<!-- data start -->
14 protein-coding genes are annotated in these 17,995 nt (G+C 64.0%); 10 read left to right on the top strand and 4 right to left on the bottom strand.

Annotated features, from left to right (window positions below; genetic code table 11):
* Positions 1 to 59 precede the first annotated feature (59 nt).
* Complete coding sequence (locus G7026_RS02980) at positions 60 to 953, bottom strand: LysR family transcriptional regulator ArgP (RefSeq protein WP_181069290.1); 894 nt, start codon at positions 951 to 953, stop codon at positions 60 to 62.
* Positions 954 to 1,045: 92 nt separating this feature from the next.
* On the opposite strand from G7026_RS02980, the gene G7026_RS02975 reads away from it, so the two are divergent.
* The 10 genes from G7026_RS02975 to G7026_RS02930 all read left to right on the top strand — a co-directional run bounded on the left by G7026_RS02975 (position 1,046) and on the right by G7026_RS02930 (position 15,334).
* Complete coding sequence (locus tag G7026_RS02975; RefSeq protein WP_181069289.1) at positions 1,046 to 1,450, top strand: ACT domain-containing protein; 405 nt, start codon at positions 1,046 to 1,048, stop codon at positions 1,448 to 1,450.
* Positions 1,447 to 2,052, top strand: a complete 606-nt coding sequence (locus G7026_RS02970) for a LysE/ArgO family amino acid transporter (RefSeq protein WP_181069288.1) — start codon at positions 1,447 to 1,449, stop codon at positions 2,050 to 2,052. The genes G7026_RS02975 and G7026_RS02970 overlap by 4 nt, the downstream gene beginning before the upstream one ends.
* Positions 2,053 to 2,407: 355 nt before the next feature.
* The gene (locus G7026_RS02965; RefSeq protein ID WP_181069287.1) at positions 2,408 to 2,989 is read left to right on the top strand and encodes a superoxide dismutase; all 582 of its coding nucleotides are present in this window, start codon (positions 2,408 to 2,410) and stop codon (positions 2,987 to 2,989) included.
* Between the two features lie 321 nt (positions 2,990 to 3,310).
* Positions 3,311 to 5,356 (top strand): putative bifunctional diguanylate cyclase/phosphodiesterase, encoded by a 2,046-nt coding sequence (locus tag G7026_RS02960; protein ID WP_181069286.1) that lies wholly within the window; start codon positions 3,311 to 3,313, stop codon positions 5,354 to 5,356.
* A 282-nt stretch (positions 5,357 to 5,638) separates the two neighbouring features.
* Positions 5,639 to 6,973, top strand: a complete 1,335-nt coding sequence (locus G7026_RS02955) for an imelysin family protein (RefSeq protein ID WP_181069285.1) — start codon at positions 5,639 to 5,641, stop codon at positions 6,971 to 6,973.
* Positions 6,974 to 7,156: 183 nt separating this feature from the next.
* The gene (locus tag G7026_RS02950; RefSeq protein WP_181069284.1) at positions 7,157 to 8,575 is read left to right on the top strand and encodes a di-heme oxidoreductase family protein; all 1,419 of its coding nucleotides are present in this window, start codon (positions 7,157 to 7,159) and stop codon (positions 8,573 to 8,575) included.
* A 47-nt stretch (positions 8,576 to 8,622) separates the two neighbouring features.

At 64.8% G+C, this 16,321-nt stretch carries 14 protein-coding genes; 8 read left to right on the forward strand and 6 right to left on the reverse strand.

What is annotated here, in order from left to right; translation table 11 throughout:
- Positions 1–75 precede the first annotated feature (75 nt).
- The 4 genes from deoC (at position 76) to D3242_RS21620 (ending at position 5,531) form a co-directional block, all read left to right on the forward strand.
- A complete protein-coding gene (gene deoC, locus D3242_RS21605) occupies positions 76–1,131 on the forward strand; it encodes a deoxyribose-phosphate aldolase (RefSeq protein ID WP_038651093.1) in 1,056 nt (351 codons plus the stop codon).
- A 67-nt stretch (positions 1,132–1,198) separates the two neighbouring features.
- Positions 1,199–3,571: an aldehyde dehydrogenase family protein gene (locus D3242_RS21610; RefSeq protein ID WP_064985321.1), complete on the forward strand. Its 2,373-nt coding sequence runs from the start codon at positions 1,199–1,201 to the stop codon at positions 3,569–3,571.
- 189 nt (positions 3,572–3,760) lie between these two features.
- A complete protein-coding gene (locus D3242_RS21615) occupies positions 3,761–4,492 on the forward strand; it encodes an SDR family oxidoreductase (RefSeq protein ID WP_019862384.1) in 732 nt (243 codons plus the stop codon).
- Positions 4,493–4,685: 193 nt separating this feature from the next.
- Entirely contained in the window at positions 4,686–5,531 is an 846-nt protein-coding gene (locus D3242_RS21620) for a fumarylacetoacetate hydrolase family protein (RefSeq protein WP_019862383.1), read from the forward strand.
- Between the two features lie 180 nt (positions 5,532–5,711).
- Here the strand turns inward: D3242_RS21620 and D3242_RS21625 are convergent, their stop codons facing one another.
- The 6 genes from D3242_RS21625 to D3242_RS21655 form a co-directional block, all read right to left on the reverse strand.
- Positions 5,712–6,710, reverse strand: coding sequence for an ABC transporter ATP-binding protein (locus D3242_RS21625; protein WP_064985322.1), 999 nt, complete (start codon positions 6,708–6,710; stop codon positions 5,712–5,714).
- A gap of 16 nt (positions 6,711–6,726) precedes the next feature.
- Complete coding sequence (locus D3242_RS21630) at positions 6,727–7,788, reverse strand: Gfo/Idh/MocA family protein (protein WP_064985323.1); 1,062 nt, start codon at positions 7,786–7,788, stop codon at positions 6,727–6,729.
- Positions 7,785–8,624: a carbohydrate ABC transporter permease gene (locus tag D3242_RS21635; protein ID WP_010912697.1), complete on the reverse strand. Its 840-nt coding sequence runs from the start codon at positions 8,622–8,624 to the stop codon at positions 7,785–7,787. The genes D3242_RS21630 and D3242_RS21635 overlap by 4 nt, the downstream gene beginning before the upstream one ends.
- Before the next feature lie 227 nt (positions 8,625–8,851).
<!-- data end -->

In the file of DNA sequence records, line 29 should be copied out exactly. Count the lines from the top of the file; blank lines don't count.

- Entirely contained in the window at positions 4,686–5,531 is an 846-nt protein-coding gene (locus D3242_RS21620) for a fumarylacetoacetate hydrolase family protein (RefSeq protein WP_019862383.1), read from the forward strand.